Wednesday, February 24, 2010
How does a writer read?
Well, I can tell you how writers don’t read. We don’t read to be critical or negative or tear down another writer. Writers are generally encouraging and positive when discussing someone else’s writing.
That said, writers hold one another to a high standard. We don’t settle for drivel set on a page by someone who ought to be selling candles. We don’t appreciate a churned out effort made only for the sake of a paycheck. We aren’t always kind when discussing that type of writing.
Writers look for the emotion and depth of words presented on the page. We find the rest of the story that lives in the white space. It’s funny to me to listen to writers talk about books. “I think what he meant by that was . ..” “Clearly, she was talking about this because on page 54 she said that which was a foreshadow to this on page 97.”
How do we know?
Because it’s what we do. We play these games with words and explain and express and emote until the reader is so immersed they don’t even know how they got there. Unless the reader is a writer. Then the writer reader will see that which is not written. They will play the game and tumble along from thought to thought.
Here is a piece of a review of the novella by Tolstoy I wrote several years ago for 90&9, “Woven through this beautiful allegory of giving is a sense of common beauty. The beauty of family life and community breathe through every chapter. Tolstoy’s characters live simply, unburdened by the traps of possessions. They have one another. They have their work. They have God. What else could they need? They are not oblivious to the grand riches of the wealthy around them. Rather, they are satisfied with the richness of their relationships.” All that from a few pages of writing. Oh, but Tolstoy is so grand to read! You feel as though you are sitting at the feet of a great man when you turn the pages of his books.
Writers read to sharpen themselves. We like to see what else has been done. Not to copy one another, ever. But to find ways to make ourselves better. We love to read. We love to expand our knowledge, to find better ways to express ourselves.
We don’t despise shallow writing, but we do frown upon it. I find myself reading shallow books to distract me from reality when nothing else is available. I find myself reading real books when I have moments to revel in their goodness.
Writers love to read. Here are some specific examples of how I read, as a writer and some thoughts about what I have read. Perhaps you would like them, too. Let me know.
Albom Bestsellers Stick to Your Conscience
By Kris Newman
January 19, 2004
What Men Live By
By Kris A. Newman
November 3, 2003
Tuesday, February 2, 2010
I remember when I was 13 and working on writing something. A friend innocently asked, “are you going to be a writer?”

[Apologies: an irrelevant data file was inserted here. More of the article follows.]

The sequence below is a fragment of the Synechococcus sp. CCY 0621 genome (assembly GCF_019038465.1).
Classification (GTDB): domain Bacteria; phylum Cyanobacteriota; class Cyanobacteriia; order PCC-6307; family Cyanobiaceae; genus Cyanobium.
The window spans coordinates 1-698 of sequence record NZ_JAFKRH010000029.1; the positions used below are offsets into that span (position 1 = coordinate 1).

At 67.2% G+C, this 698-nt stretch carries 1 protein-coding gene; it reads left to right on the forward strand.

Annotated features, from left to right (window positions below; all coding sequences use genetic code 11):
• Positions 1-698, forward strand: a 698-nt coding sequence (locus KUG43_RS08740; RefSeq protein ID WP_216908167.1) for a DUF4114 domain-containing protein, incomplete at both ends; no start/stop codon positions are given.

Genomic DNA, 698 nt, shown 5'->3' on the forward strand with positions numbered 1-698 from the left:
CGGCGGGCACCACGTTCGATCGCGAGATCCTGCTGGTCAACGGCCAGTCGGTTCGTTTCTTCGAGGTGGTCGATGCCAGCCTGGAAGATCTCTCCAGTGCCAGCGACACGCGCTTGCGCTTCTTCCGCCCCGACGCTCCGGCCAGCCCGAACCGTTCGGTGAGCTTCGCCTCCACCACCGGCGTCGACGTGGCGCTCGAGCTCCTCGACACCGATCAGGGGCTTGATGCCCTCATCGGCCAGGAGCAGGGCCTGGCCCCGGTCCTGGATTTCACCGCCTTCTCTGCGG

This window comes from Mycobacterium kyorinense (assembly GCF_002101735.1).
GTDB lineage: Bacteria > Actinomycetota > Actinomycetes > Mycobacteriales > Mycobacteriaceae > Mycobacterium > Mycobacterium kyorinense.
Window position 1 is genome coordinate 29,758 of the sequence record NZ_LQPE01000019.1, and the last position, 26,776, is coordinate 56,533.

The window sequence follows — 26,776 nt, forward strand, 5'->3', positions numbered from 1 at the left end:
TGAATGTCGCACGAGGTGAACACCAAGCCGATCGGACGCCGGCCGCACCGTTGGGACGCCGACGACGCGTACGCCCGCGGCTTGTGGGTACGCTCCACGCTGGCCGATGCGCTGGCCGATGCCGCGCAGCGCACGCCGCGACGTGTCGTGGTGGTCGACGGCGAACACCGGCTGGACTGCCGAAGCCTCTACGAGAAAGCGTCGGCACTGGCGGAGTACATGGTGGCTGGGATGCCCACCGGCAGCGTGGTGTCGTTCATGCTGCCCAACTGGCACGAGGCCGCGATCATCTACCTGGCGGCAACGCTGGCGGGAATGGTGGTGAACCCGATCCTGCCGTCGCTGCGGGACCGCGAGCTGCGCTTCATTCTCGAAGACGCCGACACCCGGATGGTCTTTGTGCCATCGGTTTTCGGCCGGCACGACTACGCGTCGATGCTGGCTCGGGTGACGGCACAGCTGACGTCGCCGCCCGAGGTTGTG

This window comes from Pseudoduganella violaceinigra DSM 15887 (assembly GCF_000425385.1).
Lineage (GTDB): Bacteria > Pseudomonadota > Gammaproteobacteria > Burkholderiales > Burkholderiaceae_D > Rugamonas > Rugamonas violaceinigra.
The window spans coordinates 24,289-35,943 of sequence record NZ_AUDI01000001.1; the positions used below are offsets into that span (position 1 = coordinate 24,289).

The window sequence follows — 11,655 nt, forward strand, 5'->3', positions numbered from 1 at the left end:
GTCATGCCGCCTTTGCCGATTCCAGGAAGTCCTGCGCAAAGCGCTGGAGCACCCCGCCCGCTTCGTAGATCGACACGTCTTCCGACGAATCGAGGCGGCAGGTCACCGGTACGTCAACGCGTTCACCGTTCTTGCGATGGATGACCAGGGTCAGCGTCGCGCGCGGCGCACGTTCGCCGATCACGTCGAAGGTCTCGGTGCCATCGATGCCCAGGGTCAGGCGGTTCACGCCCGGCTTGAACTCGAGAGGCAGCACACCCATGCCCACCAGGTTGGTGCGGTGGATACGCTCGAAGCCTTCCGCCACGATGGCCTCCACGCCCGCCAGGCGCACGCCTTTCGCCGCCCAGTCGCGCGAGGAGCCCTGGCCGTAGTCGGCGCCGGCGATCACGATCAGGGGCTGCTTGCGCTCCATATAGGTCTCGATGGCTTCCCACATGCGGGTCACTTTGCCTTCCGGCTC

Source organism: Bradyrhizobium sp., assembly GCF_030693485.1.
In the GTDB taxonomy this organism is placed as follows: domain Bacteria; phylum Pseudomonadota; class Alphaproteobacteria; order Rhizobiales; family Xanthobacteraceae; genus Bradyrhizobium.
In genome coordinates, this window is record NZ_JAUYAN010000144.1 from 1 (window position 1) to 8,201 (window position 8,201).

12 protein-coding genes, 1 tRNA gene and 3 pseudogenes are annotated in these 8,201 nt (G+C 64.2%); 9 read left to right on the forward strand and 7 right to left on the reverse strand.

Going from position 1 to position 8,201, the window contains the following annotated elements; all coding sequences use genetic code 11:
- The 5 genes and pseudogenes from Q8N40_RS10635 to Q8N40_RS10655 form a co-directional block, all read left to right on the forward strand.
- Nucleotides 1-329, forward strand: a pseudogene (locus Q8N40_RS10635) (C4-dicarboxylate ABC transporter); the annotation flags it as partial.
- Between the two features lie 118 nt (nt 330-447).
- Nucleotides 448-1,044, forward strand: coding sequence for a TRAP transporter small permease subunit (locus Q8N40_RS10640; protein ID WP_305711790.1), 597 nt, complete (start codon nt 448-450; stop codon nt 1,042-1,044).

“Yes.” Definitive answer, but of course, what else? How could they ask such a silly question.
Over the years I have written many things. Poems, plays, stories, album and book reviews. Give me an occasion, give me an audience, and I’ll write something for you.
My answer to the “are you a writer” question has evolved, too. “I do some writing.”
As recently as last summer someone asked me what I was going to do with my English degree when I finally have it in hand. “I’d like to get published, maybe teach writing.”
I am learning now that one does not become a writer, one simply is. I am required to write for my classes. A certain particular level of expectation is placed upon me by my professors. I am not “doing some writing,” I am expressing through writing.
In Hallucinating Foucault, Patricia Duncker says, “The identity of a writer is always a subject for speculation.” That set me to thinking. Why is it so difficult to tell who a writer is? Because a writer is always changing, always absorbing the atmosphere, always experiencing something. A writer doesn’t go for a walk. A writer immerses themselves in the world touching the flowers, smelling the factory smoke, hearing the colors, feeling the music of the day. A writer is constantly becoming someone new.
A writer cannot be a distant friend regardless of how alone they appear. A writer will experience the lives of those around her. A writer feels differently than everyone else. A writer may try to closet themselves away, to be separate. Don’t be fooled by this silence. It is only in response to her depth of emotion that she cuts herself away. When she simply cannot bear the burden any longer, she must be alone to write.
A writer is never content, never satisfied, never finished. There is always something else pushing a writer to continue. Words haunt a writer’s mind. Floating above the common scene, words dart about waiting to be captured by the writer. Once the expressions begin, a writer cannot stop until the picture is painted. Completely.
I can no more just “do some writing.” I must empty myself of the emotions, expressions, experiences which have grown in me, around me, through me.
I am a writer.